Due to visa restrictions the originally programmed Moscow Balalaika Ensemble were replaced by soloists from The Ossipov National Academic Folk Instruments Orchestra of Russia. According to MrsRiverdale, who once dated a balalaika player, this may well have been an improvement as The Ossipov are internationally renowned as being the best in the business, so quantity was replaced with quality.

As they entered for the first half my heart sank a little, there were none of the flamboyant cod-Cossack outfits I had expected from past brushes with bands from the ex-USSR, instead a formal suited quintet took the stage, including a lad on the bayan (piano accordion) who looked to be too young to shave, they settled then broke into a terrific arrangement of The Moon Shines. Virtuosic playing indeed.

They were joined by the bass baritone, Vassily Savenko for a couple of songs. From the way he stared deep into MrsRiverdale's eyes as he delivered what sounded to me like yearning love songs, and from the way she stared back, enraptured, I was beginning to think that she might have a bit of a yen for Russian singers as well, but it was hardly surprising, the voice was magnificent, maybe a little OTT in an operatic fashion, but then he has sung for the Bolshoi and the Kirov, and the muscles in his eyebrows danced alarmingly during vibrato, but the way he conveyed the meanings of the songs there was no need for translation. It was magnificent. So the pattern for the first half was set, an arrangement of a well known tune, and what arrangements, I know, thanks to MrsRiverdale's enthusiasm for the music, many of the tunes, having heard them delivered by choirs, orchestras and bands and most of us have heard them in films, and they might be considered a little hackneyed to the non-enthusiast, but these were fresh, lively and superbly played. Each tune followed by a couple of songs. Lots more of the yearning; I learnt to distinguish between the love song (eyes firmly on MrsRiverdale and a couple of the other ladies in the front row) and the heart break of a lost homeland (eyes firmly on mine and another gentleman, also in the front row), at least I hope I got them the right way round. But also comic songs, a drunken lurch down the street was particularly well appreciated, as were descriptions of aspects of Mother Russia.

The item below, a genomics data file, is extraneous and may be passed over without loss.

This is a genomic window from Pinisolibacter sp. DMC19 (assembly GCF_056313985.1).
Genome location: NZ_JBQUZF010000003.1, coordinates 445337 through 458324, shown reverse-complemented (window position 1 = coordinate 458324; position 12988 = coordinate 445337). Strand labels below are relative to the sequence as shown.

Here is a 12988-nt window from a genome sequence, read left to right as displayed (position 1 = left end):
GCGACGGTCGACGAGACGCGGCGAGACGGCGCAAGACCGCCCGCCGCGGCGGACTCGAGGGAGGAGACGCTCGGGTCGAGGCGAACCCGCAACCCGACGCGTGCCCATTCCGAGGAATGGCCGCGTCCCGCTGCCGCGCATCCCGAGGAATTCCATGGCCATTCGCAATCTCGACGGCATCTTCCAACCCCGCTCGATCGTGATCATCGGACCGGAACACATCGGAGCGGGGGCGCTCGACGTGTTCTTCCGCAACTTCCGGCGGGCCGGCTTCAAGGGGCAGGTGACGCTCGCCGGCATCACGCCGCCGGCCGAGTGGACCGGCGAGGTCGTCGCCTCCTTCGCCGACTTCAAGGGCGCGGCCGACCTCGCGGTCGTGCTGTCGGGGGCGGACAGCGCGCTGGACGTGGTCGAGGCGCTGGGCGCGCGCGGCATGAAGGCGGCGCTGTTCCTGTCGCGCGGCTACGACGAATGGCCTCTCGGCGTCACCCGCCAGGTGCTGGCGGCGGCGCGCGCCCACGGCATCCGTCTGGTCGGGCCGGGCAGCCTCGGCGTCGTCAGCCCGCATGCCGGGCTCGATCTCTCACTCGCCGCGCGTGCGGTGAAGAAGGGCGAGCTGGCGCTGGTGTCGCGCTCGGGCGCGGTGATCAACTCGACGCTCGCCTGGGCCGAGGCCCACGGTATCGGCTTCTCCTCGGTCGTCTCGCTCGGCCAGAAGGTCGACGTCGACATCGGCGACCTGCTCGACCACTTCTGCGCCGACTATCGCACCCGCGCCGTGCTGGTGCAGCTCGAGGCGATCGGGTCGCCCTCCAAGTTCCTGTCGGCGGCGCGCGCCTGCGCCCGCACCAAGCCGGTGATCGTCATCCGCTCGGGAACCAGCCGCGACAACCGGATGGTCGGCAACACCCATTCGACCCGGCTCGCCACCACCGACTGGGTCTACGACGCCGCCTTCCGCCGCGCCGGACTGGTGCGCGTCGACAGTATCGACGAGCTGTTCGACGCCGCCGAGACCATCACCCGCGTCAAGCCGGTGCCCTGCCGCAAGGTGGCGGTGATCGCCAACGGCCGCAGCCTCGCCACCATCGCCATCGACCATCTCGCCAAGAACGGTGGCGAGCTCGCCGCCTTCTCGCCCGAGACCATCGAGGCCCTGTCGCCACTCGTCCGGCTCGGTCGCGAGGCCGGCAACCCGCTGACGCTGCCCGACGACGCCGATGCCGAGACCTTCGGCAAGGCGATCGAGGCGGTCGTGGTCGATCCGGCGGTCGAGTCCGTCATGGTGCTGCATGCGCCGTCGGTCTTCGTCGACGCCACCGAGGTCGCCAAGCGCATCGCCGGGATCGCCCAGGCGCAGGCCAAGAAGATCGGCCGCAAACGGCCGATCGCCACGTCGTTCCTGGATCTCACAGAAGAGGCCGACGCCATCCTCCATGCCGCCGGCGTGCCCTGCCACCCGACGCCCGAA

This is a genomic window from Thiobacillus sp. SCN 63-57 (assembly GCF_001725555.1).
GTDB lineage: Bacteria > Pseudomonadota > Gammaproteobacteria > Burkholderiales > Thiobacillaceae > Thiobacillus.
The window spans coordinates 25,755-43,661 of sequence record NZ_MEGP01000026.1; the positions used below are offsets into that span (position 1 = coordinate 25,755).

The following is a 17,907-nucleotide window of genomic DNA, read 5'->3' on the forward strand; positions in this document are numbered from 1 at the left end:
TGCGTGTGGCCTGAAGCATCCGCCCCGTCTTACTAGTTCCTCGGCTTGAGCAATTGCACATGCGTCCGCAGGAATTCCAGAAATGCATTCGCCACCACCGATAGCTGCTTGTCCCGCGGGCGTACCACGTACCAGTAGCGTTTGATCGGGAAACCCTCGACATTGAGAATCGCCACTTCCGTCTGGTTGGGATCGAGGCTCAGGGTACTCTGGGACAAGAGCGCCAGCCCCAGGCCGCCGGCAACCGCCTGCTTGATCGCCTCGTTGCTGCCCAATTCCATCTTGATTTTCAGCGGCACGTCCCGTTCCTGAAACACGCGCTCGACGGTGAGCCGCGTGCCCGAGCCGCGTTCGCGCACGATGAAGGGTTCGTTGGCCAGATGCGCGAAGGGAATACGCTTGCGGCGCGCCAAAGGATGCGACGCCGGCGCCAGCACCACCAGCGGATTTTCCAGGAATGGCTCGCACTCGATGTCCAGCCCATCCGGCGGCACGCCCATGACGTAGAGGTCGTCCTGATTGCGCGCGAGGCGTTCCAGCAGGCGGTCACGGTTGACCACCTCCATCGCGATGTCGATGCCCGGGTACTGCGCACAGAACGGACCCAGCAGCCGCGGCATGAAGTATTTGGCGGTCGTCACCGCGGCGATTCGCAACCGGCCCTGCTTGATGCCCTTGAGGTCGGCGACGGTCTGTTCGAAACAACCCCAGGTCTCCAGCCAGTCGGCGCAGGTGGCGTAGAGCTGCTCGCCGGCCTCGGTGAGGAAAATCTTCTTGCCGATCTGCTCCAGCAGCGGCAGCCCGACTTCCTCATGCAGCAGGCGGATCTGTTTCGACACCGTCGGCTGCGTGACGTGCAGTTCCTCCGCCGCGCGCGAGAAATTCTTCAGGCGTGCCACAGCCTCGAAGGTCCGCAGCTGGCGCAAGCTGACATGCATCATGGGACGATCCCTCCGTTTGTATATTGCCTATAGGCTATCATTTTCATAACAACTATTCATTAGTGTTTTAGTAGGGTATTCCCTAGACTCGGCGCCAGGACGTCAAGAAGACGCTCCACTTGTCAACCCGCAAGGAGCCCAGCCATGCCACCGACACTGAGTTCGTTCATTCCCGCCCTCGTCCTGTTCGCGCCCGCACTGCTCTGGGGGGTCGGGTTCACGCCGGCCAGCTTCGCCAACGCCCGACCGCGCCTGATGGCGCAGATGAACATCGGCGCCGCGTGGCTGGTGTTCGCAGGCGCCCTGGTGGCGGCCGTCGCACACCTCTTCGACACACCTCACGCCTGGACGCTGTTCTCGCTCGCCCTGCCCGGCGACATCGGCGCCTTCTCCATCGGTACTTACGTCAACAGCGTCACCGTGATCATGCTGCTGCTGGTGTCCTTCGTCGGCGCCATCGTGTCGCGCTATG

Not that the first half could be called staid, but the second half was much more lively; gone were the suits, replaced with the flamboyance of embroidered shirts and knee high boots lined in red. Although the subject material, pattern and the delivery were much the same they seemed a little more relaxed and there seemed to be a little more zip in the performance. The climax came with an English rendition of The Long Journey (known to most of us from Mary Hopkins hit Those were the Days My Friend) and we were encouraged to join in, and did we; I have never really liked the song from the cheesy/schmaltzy way the Welsh beauty performed it, but this was like the difference between Terry Jacks and Jaques Brel. Actually the whole performance was reminiscent of smokey Paris cellar café music, not surprising really given the number of Russian emigrés that populated Paris and the long term links between Imperial Russia and France.

Once again the superb acoustic of the hall allowed the instruments and voices to shine through. Although, at times, the enthusiasm of Danil Stadnyuk on the bayan over-shadowed the more delicate sounds of Yuri Kuzin on the domra alto and Anton Zhukov on the balalaika prima they were well supported by a range of percussion from Alexey Moiseev and Pavel Ogorodnikov, wielding the largest plectrum I've ever seen, on the double-bass balalaika.

A great concert.